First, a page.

Features include a 29 mm, 8 mm wide surround coated cloth-type diaphragm, a non-reflective cast-aluminum rear cavity, a two-part aluminum faceplate with integrated mechanical decoupling, dual-balanced compression chambers, a high-saturation neodymium ring type motor magnet with a T-shaped pole and dual copper shorting rings (Faraday shields), a CCAW wound voice coil, foam mounting gasket, and gold-plated terminals.
Testing commenced using the LinearX LMS analyzer to produce the 300-point impedance sweep illustrated in Figure 1. The tweeter resonance occurs at a moderately low 624 Hz. With a 6.10 Ω DCR (Re), the minimum impedance for this tweeter is 6.53 Ω at 3.58 kHz. Following the impedance test, I recess-mounted the SB tweeter in an enclosure with a baffle area of 17” × 8” and measured the on- and off-axis frequency response again using the Loudsoft FINE R+D analyzer (provided to Voice Coil by Loudsoft) and GRAS 46BE 1/4” microphone were set up to measure the 200 Hz to 40 kHz frequency response (using a 192 kHz sampling rate) at 2 V/0.5 m normalized to 2.83 V/1 m. Sweeps were performed at 0°, 15°, 30°, and 45°. Figure 2 shows the on-axis response of the TW29DN-B, which measured ±1.4 dB from 1.5 kHz to 11 kHz, followed by a 5 dB rise between 11 kHz to 30 kHz.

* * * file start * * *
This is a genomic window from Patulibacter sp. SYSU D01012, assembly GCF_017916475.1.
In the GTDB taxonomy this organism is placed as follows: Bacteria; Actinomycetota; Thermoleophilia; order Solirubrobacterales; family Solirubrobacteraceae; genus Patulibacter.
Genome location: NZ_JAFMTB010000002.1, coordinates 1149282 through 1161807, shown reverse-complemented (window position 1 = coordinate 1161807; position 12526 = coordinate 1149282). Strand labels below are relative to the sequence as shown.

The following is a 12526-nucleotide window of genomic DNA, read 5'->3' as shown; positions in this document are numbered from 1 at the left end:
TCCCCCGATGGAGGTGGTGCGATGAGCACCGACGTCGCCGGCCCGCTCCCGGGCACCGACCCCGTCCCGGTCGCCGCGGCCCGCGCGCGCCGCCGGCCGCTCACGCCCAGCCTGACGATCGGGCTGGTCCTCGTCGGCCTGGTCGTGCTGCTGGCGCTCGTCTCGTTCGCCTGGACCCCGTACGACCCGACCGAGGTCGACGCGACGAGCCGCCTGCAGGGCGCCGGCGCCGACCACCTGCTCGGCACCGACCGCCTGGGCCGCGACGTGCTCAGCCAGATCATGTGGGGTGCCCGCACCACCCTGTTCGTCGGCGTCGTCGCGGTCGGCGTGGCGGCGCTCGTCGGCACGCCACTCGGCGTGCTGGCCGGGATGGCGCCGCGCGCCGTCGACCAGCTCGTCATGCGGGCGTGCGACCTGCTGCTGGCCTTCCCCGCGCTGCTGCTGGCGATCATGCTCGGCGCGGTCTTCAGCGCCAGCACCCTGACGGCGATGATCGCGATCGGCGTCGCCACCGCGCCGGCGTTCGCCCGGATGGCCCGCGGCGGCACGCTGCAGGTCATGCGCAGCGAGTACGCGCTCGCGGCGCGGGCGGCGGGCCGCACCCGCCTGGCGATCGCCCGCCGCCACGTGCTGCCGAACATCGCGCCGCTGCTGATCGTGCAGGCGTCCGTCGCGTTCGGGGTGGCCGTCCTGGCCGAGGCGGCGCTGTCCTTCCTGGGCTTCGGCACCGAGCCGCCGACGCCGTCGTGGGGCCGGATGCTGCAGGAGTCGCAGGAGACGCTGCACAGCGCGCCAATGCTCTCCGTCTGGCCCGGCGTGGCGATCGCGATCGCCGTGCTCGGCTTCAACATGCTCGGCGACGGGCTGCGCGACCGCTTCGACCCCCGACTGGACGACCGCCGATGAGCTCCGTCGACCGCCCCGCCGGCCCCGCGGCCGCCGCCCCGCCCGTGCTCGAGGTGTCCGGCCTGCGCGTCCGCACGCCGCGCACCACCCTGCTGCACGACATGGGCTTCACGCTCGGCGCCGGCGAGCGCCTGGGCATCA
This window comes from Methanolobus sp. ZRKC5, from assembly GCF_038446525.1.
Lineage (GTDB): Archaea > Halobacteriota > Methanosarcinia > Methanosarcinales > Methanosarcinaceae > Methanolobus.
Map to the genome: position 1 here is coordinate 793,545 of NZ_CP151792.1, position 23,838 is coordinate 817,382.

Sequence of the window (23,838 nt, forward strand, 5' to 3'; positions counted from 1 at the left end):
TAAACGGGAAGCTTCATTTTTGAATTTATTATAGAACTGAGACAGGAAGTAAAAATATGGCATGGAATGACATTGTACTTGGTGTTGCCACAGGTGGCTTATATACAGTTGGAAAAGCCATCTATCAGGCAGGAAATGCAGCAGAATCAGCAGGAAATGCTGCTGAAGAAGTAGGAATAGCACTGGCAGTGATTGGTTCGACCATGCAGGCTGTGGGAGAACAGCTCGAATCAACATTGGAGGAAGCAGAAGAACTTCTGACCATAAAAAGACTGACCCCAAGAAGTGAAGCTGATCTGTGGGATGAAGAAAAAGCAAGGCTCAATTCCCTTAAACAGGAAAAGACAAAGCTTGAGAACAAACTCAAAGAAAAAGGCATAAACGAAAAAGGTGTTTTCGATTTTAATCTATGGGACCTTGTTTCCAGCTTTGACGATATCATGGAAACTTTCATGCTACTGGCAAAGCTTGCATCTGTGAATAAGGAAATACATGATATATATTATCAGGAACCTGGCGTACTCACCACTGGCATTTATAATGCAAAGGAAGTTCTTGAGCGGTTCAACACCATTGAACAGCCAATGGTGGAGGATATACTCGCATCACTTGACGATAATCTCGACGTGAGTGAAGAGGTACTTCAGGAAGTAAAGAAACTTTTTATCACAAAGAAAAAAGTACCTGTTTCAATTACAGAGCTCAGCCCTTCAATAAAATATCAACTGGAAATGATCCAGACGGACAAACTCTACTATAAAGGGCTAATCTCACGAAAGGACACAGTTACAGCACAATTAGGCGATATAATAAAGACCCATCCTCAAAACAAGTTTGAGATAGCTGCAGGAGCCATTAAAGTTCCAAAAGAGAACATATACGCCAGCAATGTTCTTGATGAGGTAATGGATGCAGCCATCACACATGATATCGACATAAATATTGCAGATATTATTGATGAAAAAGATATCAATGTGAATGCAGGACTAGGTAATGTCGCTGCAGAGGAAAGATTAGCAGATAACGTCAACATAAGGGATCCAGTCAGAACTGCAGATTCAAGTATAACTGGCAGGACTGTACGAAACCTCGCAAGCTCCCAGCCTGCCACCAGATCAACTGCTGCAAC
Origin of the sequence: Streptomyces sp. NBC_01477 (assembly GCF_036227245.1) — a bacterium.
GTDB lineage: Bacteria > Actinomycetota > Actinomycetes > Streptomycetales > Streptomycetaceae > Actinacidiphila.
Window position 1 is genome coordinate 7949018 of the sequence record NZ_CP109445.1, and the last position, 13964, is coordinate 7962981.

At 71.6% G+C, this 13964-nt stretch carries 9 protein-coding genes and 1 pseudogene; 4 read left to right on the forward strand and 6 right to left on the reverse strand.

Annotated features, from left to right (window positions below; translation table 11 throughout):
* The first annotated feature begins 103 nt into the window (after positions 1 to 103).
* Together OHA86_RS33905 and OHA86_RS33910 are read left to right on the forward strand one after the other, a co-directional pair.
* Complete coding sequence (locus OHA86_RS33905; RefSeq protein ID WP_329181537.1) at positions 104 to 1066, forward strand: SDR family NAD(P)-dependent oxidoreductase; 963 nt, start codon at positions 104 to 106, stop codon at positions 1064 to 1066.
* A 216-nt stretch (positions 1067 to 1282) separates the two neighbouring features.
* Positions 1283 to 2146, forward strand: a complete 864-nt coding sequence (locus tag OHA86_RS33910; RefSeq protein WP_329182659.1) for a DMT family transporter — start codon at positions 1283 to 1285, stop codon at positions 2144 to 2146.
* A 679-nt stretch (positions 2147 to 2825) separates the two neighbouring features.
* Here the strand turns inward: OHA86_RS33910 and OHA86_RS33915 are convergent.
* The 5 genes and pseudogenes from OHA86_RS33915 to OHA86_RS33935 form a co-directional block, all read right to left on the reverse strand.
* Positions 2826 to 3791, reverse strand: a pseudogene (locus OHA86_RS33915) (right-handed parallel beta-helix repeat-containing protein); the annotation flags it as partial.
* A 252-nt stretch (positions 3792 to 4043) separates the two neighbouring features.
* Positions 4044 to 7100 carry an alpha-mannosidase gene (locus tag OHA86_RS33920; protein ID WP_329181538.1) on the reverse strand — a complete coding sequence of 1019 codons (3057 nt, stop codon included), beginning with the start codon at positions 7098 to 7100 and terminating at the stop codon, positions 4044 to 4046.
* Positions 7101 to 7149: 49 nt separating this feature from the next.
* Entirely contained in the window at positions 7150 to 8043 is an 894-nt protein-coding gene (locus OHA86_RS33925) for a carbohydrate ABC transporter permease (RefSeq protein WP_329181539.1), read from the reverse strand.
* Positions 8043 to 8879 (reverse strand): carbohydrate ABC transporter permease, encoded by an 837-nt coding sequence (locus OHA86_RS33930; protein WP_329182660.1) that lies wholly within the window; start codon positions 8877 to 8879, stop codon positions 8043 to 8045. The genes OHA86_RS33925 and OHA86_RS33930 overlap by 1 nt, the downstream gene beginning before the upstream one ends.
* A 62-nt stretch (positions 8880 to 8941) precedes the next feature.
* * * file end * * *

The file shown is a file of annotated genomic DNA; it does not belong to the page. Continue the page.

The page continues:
Figure 3 gives the on- and off-axis response of the TW29DN-B-8 Satori tweeter. Figure 4 shows the off-axis curves normalized to the on-axis response. Figure 5 shows the CLIO 180° polar plot (measured in 10° increments with 1/3 octave smoothing). Figure 6 shows the two-sample SPL comparison of the SB Acoustics TW29DN-B-8, indicating the two samples were closely matched to within 0.5 to 1 dB throughout its operating range.
For the final group of tests, I again fired up the Listen SoundCheck analyzer along with the Listen SCM 2 1/4” microphone and measured the impulse response with the tweeter recess mounted on the same 17” × 8” test baffle. Importing this data into the Listen SoundMap software produced the CSD waterfall plot shown in Figure 7. Figure 8 is a STFT displayed as a surface plot.
For the final test procedure, I set the 1 m SPL to 94 dB (3 V) using a noise stimulus, and measured the second and third harmonic distortion at 10 cm (see Figure 9).
The build quality of the Satori line is definitely appropriate to the high-end two-channel market. I know that Danesian Audio (Frank and Ulrik) listen obsessively to various iterations of a driver as they go through the development process, so I have no doubt that this tweeter performs admirably. For more information on the SB Satori TW29DN-B and other SB Acoustics drivers, visit www.sbacoustics.com. VC
This article was published in Voice Coil, March 2019.